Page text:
18 January 2006

Rock And Roll Was Never This Fun

Connoisseurs among you will of course recognise that header as the title of a classic track by the Smugglers. The first of many times I saw them play it, I thought Grant was singing “Rock and roll will never forget,” which made just as much sense in its own way. But never mind what he was singing; what I remember most is being simply mesmerised. It was one of those moments, when the rock and roll man becomes indistinguishable from the preacher man, when the band is bathed in white light, time slows down and almost stops, and in that electric instant you get a private glimpse into eternity.

In over 40 years of going to concerts, gigs, shows, jam sessions, band practices, whatever, I’ve had a handful of those moments. Just enough, I guess, to keep me coming back despite all the lousy shows, the bands with more attitude than talent, getting my head kicked in in the pit – more than once, I might add – and despite the especially disheartening experience of seeing music turned into a cold-hearted commodity.

Whoops, that makes me sound like an innocent bystander. Let me amend the foregoing to read: “the disheartening experience of helping to turn music into a cold-hearted commodity.” Some people would phrase it in harsher terms; for a while back there in the 90s I was, at least in the eyes of some punk fundamentalists, the guy who sold out the scene for the sake of a quick buck. At the same time, the truly corporate music biz types were sneering at me for being so na├»ve and idealistic about the way my little record company operated.

After I left it all behind, I found myself feeling a little shell-shocked, enough so that it was a while before I could enjoy listening to music again. And it’s still not the same as it once was. I don’t know if it ever will be. I’d been gone from the music business quite a while before I could be just a fan again, and that came about only because Grant, of the above-named Smugglers, dragged me to a show in 1998 to see this new band called the Weakerthans. They sang a slow, country-tinged song called “None Of the Above,” and when the steel guitar kicked in, I had one of those moments I was beginning to think I’d never have again.

Over the next few years, I became something like the 21st century equivalent of a Deadhead, following the Weakerthans all over North America, seeing them in about a dozen American states and four Canadian provinces. It was the first time since the 80s that I’d been able simply to like a band without worrying about whether I should be doing a record with them.

It’s been a while now since I’ve seen the Weakerthans, a couple years, at least. I miss them, as much as people as musicians, but our paths haven’t crossed of late, and I guess I don’t feel as motivated as I once did to fly across the country at the drop of a hat to see a gig, no matter how good it promises to be. I often wonder how they’re doing, and when or if they’ll have a new record out, but not, I guess, enough to go back to being the rabid fanboy I was for a while

Anyway, what brought on all these musical musings? I hate to say it, but the combination of a rainy day, being cooped up in the house, and my iPod. I’m not much of an iPod person as a rule, and though I tried it briefly, I never took to wandering about London plugged into a set of earphones (besides, it’s a surefire recipe for getting mugged).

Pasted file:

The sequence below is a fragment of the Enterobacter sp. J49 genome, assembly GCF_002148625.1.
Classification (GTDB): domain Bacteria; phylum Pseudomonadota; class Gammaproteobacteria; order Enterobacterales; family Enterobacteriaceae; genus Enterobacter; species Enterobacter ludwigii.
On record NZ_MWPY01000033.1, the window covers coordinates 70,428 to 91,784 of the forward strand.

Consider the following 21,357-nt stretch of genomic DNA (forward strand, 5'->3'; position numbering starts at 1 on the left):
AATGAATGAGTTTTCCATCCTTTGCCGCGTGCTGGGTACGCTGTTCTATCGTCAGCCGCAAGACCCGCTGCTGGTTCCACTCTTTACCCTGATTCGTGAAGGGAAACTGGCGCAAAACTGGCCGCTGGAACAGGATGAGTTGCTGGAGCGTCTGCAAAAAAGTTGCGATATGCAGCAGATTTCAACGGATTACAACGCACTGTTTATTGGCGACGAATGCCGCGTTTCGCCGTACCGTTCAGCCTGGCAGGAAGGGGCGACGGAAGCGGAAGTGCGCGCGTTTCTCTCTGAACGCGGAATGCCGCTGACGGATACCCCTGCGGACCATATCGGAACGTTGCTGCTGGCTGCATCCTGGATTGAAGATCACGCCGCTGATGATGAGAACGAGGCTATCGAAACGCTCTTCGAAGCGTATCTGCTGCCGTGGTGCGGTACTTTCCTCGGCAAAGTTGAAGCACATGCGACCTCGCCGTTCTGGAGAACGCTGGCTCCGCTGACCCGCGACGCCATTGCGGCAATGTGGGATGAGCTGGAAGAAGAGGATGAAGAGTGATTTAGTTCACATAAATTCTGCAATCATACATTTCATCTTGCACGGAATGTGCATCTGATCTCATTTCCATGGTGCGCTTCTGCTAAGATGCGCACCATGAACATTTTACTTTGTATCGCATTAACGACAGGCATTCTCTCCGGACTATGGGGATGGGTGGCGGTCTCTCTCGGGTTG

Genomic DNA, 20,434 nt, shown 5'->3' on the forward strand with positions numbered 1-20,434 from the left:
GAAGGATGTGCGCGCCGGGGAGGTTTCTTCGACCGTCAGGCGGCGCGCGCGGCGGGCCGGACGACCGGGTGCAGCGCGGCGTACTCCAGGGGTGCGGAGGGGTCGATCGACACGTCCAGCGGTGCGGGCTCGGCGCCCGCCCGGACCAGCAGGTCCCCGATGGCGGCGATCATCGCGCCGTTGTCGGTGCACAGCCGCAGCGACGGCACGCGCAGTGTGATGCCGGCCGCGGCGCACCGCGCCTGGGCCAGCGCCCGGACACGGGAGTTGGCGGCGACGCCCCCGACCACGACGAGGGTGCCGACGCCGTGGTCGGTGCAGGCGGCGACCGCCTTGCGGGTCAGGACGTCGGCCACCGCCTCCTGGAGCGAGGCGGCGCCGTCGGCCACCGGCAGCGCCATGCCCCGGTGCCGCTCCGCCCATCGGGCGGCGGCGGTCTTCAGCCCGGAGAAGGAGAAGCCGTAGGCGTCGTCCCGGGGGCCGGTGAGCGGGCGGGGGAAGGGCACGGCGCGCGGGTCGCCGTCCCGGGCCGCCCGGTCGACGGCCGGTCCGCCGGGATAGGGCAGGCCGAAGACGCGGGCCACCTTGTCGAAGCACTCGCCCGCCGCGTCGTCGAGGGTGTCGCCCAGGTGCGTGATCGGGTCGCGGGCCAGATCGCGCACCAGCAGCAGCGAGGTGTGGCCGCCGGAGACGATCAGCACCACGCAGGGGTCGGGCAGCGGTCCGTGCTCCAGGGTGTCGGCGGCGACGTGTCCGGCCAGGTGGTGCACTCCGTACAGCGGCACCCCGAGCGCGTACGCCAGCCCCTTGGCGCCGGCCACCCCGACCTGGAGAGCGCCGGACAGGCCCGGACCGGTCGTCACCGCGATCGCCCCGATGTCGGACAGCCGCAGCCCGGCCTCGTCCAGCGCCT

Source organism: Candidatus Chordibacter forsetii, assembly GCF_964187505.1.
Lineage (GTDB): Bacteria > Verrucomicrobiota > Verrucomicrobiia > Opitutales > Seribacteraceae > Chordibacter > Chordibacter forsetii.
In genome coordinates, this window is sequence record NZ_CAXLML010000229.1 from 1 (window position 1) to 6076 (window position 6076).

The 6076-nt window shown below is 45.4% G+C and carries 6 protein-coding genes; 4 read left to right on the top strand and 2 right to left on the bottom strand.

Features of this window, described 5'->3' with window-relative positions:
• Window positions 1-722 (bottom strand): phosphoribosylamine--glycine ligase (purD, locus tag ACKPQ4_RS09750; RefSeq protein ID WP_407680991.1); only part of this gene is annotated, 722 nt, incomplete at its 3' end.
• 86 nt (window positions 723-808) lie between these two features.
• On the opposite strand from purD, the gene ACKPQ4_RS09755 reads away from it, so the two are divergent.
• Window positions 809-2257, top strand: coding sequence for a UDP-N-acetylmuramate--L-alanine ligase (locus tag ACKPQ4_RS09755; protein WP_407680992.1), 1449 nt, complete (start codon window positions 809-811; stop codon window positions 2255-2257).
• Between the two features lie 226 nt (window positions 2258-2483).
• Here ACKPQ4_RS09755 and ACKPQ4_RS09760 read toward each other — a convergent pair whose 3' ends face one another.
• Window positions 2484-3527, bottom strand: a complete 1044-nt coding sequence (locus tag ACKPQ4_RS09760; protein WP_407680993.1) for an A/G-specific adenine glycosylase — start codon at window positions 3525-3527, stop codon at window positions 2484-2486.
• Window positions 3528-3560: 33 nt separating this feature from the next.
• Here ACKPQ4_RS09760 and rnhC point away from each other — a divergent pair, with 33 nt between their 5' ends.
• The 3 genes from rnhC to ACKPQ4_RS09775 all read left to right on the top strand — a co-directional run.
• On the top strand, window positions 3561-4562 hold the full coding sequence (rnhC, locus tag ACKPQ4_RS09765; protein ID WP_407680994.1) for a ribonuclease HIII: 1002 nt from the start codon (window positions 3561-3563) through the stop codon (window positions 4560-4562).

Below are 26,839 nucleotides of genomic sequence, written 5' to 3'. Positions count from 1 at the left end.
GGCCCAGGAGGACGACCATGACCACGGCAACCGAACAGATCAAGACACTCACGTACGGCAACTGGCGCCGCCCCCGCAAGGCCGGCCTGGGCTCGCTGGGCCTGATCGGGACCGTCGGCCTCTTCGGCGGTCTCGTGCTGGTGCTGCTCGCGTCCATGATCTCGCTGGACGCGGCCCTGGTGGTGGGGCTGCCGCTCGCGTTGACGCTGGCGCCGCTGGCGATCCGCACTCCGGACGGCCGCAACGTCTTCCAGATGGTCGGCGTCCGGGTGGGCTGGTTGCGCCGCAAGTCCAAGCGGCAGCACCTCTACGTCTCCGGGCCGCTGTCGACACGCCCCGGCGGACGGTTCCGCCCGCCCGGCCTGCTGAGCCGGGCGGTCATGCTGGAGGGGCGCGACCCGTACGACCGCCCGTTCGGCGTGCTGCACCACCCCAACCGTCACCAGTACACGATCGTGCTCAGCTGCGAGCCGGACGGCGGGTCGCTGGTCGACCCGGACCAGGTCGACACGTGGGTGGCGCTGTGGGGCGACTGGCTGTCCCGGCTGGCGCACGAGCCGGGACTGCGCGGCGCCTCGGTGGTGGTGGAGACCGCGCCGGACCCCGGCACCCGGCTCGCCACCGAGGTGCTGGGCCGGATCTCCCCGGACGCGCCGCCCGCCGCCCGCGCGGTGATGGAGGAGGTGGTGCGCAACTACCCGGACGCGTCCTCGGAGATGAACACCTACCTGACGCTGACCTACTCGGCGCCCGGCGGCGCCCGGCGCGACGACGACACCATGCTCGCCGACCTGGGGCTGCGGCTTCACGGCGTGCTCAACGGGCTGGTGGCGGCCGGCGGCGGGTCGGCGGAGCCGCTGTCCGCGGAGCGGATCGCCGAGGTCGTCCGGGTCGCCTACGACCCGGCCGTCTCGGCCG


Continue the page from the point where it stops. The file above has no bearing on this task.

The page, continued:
But here in Australia, my iPod, along with a tiny set of speakers, is the only music source I have, and I’ve taken to letting it play for hours at a time, randomly selecting tunes from a collection that spans some 70 years, from Jimmie Rodgers, the Singing Brakeman of the 1930s to the Arcade Fire and Sufjan Stevens, fresh from 2005.
Actually, it’s more like 80 years, as I just remembered some Rodgers and Hart selections from the 1920s, but whatever, it’s a long time. And I’m more than old enough to marvel at these newfangled inventions, and the idea that you can take your whole record collection along in your pocket wherever you go in the world.

What really boggles my mind, though, and I’m curious whether other iPod users have had this experience, is the way that the machine seems to have a mind of its own, when it randomly strings together sequences of songs that a DJ would think himself very clever for coming up with (at least I would have in the days when I was a radio DJ, but perhaps I’m just easily impressed with myself).

But seriously, how does this little mini-computer figure out to follow up a Softies track with a Tiger Trap song? I’d suspect it of recognising the lead singer’s voice, except that the Tiger Trap track it picked was their one and only instrumental. Or line up a half-hour set of classic Lookout-style pop punk just when my mood needs uplifting, and then, just as I’m beginning to get burned out on the sameness of it all, suddenly shifts into a Roy Acuff or Carter Family number?

As I say, you guys who regularly use iPods are probably familiar with this phenomenon, or maybe you’ve similarly becoming convinced that your machine has a brain of its own. I do think, though, that if I ever went back to DJing, I wouldn’t even bother trying to come up with interesting song selections; I’d just plug in the iPod and let it do it for me.

Or is that what DJs already do these days anyway?

2 comments:

Wesley said...

Jimmie Rodgers and Hammerstein. Now that would be interesting. "The hills are alive with the sound of Blue Yodel #8"...

P.S. Notting Hill sounds like a scary place, I've not been mugged with my iPod once in this part of town.

Tim said...

If there's a sweeter voice on the planet than that of Rose Melberg's, I haven't heard it yet.